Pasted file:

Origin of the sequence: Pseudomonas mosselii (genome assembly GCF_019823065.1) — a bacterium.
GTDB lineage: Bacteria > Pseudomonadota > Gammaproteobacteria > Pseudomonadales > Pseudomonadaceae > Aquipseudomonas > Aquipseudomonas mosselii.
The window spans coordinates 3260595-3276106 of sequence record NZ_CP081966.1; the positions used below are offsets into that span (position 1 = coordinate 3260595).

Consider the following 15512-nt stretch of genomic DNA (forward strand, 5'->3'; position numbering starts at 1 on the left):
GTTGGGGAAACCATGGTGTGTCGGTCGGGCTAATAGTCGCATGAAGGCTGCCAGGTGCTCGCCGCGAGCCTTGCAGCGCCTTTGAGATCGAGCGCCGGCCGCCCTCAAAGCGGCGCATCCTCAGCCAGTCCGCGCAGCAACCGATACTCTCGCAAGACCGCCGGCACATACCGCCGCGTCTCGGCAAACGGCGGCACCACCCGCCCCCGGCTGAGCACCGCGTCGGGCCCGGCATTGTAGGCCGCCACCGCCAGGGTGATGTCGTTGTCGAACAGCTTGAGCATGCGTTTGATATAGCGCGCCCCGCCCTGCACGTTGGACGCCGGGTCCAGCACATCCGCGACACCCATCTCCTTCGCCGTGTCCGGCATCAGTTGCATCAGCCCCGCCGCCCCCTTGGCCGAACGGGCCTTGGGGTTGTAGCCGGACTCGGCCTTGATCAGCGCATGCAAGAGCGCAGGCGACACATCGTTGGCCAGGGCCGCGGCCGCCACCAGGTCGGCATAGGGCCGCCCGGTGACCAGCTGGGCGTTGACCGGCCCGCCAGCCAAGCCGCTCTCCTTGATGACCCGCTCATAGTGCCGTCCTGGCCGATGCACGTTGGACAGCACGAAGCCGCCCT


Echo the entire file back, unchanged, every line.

Origin of the sequence: Pseudomonas mosselii (genome assembly GCF_019823065.1) — a bacterium.
GTDB lineage: Bacteria > Pseudomonadota > Gammaproteobacteria > Pseudomonadales > Pseudomonadaceae > Aquipseudomonas > Aquipseudomonas mosselii.
The window spans coordinates 3260595-3276106 of sequence record NZ_CP081966.1; the positions used below are offsets into that span (position 1 = coordinate 3260595).

Consider the following 15512-nt stretch of genomic DNA (forward strand, 5'->3'; position numbering starts at 1 on the left):
GTTGGGGAAACCATGGTGTGTCGGTCGGGCTAATAGTCGCATGAAGGCTGCCAGGTGCTCGCCGCGAGCCTTGCAGCGCCTTTGAGATCGAGCGCCGGCCGCCCTCAAAGCGGCGCATCCTCAGCCAGTCCGCGCAGCAACCGATACTCTCGCAAGACCGCCGGCACATACCGCCGCGTCTCGGCAAACGGCGGCACCACCCGCCCCCGGCTGAGCACCGCGTCGGGCCCGGCATTGTAGGCCGCCACCGCCAGGGTGATGTCGTTGTCGAACAGCTTGAGCATGCGTTTGATATAGCGCGCCCCGCCCTGCACGTTGGACGCCGGGTCCAGCACATCCGCGACACCCATCTCCTTCGCCGTGTCCGGCATCAGTTGCATCAGCCCCGCCGCCCCCTTGGCCGAACGGGCCTTGGGGTTGTAGCCGGACTCGGCCTTGATCAGCGCATGCAAGAGCGCAGGCGACACATCGTTGGCCAGGGCCGCGGCCGCCACCAGGTCGGCATAGGGCCGCCCGGTGACCAGCTGGGCGTTGACCGGCCCGCCAGCCAAGCCGCTCTCCTTGATGACCCGCTCATAGTGCCGTCCTGGCCGATGCACGTTGGACAGCACGAAGCCGCCCT